In this case, celebrities really are just like us: About one in six U.S. adults — or 44.7 million people — lived with mental illness in 2016, according to the National Institute of Mental Health.
“Brava to her for coming out,” clinical psychologist Joan Cook, an associate professor at Yale University, told Moneyish of Carey’s revelation. “I think whenever people like that that we admire come out, it sort of normalizes it and validates it for us: If she can have it, it’s OK for us to have it, too.”
Media coverage plays its own role in reducing fear and shame around mental illness, added Theresa Nguyen, vice president of policy and programs at Mental Health America — telling Moneyish that while such celebrity revelations inspire positive reactions now, they could seen as a career liability 20 years ago.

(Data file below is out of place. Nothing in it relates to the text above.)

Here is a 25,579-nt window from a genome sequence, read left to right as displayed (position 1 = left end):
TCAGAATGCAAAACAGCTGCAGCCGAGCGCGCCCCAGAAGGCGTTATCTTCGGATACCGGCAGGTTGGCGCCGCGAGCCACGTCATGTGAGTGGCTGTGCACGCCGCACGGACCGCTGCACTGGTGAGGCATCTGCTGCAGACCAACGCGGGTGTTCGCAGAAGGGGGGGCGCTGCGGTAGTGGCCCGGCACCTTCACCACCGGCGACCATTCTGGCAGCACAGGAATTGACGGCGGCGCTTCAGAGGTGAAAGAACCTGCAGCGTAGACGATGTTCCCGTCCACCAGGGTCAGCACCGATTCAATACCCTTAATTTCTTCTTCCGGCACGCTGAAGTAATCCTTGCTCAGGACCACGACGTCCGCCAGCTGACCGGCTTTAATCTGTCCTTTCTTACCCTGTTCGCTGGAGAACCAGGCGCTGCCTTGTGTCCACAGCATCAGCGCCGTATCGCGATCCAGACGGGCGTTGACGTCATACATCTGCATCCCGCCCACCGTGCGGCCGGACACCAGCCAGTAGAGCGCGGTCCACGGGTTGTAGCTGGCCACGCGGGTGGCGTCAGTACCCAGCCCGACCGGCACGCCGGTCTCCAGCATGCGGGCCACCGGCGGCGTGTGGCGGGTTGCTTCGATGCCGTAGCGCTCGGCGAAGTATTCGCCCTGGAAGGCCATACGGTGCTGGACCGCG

Patrick Corrigan, a distinguished professor of psychology at the Illinois Institute of Technology, acknowledged that “famous people coming out surely lights up the discussion” — but said disclosures of mental illness from “the average person, the person you sit next to at work or in church or you go to family functions with,” can have far greater impact.
Coming out to the people in your life can provide “a real benefit” in creating a support network, Cook said. “You can finally get the social support that you need because you’re not secret about it anymore,” she said. “And you can finally get the help that you need,” whether it’s medication, therapy, support groups or other treatments.